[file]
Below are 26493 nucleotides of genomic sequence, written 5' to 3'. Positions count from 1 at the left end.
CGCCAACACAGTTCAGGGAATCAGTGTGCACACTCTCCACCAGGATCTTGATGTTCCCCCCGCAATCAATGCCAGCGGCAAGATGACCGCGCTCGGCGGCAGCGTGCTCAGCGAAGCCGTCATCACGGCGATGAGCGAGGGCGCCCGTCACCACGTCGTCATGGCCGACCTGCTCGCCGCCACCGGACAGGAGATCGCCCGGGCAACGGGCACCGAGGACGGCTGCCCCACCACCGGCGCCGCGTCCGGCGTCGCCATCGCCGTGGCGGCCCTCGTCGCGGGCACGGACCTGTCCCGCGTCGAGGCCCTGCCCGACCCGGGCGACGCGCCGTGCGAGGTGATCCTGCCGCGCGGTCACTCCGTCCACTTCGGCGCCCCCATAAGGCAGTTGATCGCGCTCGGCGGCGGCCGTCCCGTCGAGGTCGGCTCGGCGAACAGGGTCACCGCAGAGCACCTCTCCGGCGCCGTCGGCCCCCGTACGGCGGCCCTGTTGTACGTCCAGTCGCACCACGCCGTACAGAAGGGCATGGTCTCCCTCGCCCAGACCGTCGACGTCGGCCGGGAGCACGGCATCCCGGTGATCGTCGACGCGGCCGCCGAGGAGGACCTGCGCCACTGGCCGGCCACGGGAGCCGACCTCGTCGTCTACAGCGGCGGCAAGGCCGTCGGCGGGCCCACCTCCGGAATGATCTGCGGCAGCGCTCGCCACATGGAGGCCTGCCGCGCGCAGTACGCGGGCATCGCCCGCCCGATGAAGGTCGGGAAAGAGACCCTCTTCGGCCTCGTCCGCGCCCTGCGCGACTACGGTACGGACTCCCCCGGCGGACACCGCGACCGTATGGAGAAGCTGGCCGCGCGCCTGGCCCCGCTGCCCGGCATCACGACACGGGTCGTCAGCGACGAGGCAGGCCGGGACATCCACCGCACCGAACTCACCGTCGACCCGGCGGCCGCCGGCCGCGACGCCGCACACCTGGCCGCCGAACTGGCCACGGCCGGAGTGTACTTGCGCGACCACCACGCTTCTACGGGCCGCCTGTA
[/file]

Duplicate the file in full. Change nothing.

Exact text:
Below are 26493 nucleotides of genomic sequence, written 5' to 3'. Positions count from 1 at the left end.
CGCCAACACAGTTCAGGGAATCAGTGTGCACACTCTCCACCAGGATCTTGATGTTCCCCCCGCAATCAATGCCAGCGGCAAGATGACCGCGCTCGGCGGCAGCGTGCTCAGCGAAGCCGTCATCACGGCGATGAGCGAGGGCGCCCGTCACCACGTCGTCATGGCCGACCTGCTCGCCGCCACCGGACAGGAGATCGCCCGGGCAACGGGCACCGAGGACGGCTGCCCCACCACCGGCGCCGCGTCCGGCGTCGCCATCGCCGTGGCGGCCCTCGTCGCGGGCACGGACCTGTCCCGCGTCGAGGCCCTGCCCGACCCGGGCGACGCGCCGTGCGAGGTGATCCTGCCGCGCGGTCACTCCGTCCACTTCGGCGCCCCCATAAGGCAGTTGATCGCGCTCGGCGGCGGCCGTCCCGTCGAGGTCGGCTCGGCGAACAGGGTCACCGCAGAGCACCTCTCCGGCGCCGTCGGCCCCCGTACGGCGGCCCTGTTGTACGTCCAGTCGCACCACGCCGTACAGAAGGGCATGGTCTCCCTCGCCCAGACCGTCGACGTCGGCCGGGAGCACGGCATCCCGGTGATCGTCGACGCGGCCGCCGAGGAGGACCTGCGCCACTGGCCGGCCACGGGAGCCGACCTCGTCGTCTACAGCGGCGGCAAGGCCGTCGGCGGGCCCACCTCCGGAATGATCTGCGGCAGCGCTCGCCACATGGAGGCCTGCCGCGCGCAGTACGCGGGCATCGCCCGCCCGATGAAGGTCGGGAAAGAGACCCTCTTCGGCCTCGTCCGCGCCCTGCGCGACTACGGTACGGACTCCCCCGGCGGACACCGCGACCGTATGGAGAAGCTGGCCGCGCGCCTGGCCCCGCTGCCCGGCATCACGACACGGGTCGTCAGCGACGAGGCAGGCCGGGACATCCACCGCACCGAACTCACCGTCGACCCGGCGGCCGCCGGCCGCGACGCCGCACACCTGGCCGCCGAACTGGCCACGGCCGGAGTGTACTTGCGCGACCACCACGCTTCTACGGGCCGCCTGTA